Oconto County - Anglers below the Dam at Stiles on the Oconto River are catching walleye but at a rate slower than expected. Most of the fish being recorded are males in the 17 to 21-inch range. Stick baits and jigs and plastics are catching most of the fish. Large numbers of suckers are also appearing at the Dam. Anglers down river all the way to mouth report fishing slow. Pike are now being caught at the mouth of the Oconto River using live bait and dead smelt fishing the cause way. Boaters report pods of walleye in 8 to 10 feet of water out in the Bay. Jigging and rip-in-raps have worked well when you find the fish. Anglers report female walleyes are not spawned out yet and the eggs are still hard. These fish should be making their run up river in the next few days. - Kevin King, fisheries technician, Peshtigo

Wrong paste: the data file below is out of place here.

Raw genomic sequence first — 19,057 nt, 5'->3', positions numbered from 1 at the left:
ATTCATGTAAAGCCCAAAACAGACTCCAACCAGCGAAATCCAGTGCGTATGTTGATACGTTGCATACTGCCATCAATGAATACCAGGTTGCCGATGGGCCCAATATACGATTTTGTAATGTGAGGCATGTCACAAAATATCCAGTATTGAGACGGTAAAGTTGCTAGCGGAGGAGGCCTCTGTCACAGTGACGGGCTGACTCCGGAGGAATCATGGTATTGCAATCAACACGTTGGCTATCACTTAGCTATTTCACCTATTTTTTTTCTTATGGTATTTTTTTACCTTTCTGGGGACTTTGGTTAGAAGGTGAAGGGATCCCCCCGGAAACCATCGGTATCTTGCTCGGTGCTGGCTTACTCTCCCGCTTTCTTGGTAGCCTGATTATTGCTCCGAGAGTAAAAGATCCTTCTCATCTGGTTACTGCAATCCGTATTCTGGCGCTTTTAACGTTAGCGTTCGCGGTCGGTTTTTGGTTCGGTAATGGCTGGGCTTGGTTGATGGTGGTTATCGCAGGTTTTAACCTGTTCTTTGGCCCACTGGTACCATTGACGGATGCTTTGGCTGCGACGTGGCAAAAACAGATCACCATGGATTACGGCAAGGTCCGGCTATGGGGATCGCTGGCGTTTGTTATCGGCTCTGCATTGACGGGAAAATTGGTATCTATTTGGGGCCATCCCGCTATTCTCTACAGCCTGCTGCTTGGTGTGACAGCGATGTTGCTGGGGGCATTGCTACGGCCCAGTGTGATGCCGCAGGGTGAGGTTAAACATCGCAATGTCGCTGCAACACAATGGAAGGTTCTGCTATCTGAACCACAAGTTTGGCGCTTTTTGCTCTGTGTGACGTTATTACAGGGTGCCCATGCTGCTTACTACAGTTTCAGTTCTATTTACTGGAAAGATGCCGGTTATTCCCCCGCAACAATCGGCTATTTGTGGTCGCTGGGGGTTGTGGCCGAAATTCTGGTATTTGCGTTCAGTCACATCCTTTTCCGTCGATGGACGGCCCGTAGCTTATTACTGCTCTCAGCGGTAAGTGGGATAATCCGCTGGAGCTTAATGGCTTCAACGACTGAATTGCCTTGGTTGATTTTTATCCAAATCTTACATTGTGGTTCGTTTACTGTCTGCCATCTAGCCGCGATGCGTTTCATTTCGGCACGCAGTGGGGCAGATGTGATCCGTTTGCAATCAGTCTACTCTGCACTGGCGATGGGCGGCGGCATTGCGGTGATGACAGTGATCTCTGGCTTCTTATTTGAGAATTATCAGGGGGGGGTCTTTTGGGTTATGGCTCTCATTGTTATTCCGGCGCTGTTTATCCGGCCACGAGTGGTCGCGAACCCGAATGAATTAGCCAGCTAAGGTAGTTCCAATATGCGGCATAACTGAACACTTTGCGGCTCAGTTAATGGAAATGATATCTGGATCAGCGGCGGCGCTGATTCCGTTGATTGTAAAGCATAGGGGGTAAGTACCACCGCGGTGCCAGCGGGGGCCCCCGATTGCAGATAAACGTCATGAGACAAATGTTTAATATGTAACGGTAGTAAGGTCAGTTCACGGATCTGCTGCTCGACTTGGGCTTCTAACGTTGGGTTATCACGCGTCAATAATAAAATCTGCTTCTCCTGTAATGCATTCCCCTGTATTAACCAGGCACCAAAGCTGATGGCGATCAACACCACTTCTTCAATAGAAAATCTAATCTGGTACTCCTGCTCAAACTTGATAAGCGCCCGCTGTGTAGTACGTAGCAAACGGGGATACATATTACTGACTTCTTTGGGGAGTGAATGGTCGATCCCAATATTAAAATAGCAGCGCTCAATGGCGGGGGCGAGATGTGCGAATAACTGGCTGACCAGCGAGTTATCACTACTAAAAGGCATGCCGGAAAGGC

Brown County - Anglers at Bay Beach took advantage of the warm weather over the past weekend with many boats and shore fisherman out. No interviews taken. Slow fishing pressure at the Fox Point Launch during the week with an increase over the weekend. Primarily targeting walleye with moderate success and the occasional freshwater drum. No anglers were recorded during the week at the Fairgrounds, with an increased pressure observed during the weekend. No interviews taken. In Voyager Park, there was increasing fishing pressure throughout the week with most anglers targeting walleye. Over the weekend it was shoulder to shoulder anglers wading near shore with varying success. Minimal angling pressure was observed throughout the week at Duck Creek. No interviews taken. On the Suamico, both shore and boat fisherman were out over the weekend targeting multiple species. Most were out to catch walleye with an occasional northern pike fisherman. Success for walleye was low while Northern pike fisherman saw moderate success. - Derek Apps, fisheries technician, Green Bay